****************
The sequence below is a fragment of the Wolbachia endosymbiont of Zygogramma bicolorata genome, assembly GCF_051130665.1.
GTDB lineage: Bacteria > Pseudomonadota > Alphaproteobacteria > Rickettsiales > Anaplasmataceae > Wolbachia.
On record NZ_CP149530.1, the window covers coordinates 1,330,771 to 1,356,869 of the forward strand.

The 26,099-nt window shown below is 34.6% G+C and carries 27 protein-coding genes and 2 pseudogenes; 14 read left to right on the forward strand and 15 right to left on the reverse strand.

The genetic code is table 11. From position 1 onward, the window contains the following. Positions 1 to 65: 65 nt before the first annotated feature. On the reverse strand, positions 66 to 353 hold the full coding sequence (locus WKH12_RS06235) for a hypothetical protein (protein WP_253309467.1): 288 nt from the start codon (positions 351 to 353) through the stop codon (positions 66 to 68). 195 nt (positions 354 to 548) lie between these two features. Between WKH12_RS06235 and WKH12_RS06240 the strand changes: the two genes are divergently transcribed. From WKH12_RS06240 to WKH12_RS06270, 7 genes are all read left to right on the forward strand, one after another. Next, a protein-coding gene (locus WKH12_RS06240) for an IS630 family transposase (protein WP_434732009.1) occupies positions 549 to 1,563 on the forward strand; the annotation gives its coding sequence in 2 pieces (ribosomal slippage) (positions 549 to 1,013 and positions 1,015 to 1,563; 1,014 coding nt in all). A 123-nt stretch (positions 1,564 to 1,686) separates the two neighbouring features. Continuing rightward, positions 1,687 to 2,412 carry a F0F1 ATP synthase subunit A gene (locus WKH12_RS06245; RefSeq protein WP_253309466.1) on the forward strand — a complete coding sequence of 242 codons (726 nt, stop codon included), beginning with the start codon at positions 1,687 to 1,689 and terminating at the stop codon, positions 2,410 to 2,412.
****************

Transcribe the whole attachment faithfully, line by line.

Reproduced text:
The sequence below is a fragment of the Wolbachia endosymbiont of Zygogramma bicolorata genome, assembly GCF_051130665.1.
GTDB lineage: Bacteria > Pseudomonadota > Alphaproteobacteria > Rickettsiales > Anaplasmataceae > Wolbachia.
On record NZ_CP149530.1, the window covers coordinates 1,330,771 to 1,356,869 of the forward strand.

The 26,099-nt window shown below is 34.6% G+C and carries 27 protein-coding genes and 2 pseudogenes; 14 read left to right on the forward strand and 15 right to left on the reverse strand.

The genetic code is table 11. From position 1 onward, the window contains the following. Positions 1 to 65: 65 nt before the first annotated feature. On the reverse strand, positions 66 to 353 hold the full coding sequence (locus WKH12_RS06235) for a hypothetical protein (protein WP_253309467.1): 288 nt from the start codon (positions 351 to 353) through the stop codon (positions 66 to 68). 195 nt (positions 354 to 548) lie between these two features. Between WKH12_RS06235 and WKH12_RS06240 the strand changes: the two genes are divergently transcribed. From WKH12_RS06240 to WKH12_RS06270, 7 genes are all read left to right on the forward strand, one after another. Next, a protein-coding gene (locus WKH12_RS06240) for an IS630 family transposase (protein WP_434732009.1) occupies positions 549 to 1,563 on the forward strand; the annotation gives its coding sequence in 2 pieces (ribosomal slippage) (positions 549 to 1,013 and positions 1,015 to 1,563; 1,014 coding nt in all). A 123-nt stretch (positions 1,564 to 1,686) separates the two neighbouring features. Continuing rightward, positions 1,687 to 2,412 carry a F0F1 ATP synthase subunit A gene (locus WKH12_RS06245; RefSeq protein WP_253309466.1) on the forward strand — a complete coding sequence of 242 codons (726 nt, stop codon included), beginning with the start codon at positions 1,687 to 1,689 and terminating at the stop codon, positions 2,410 to 2,412.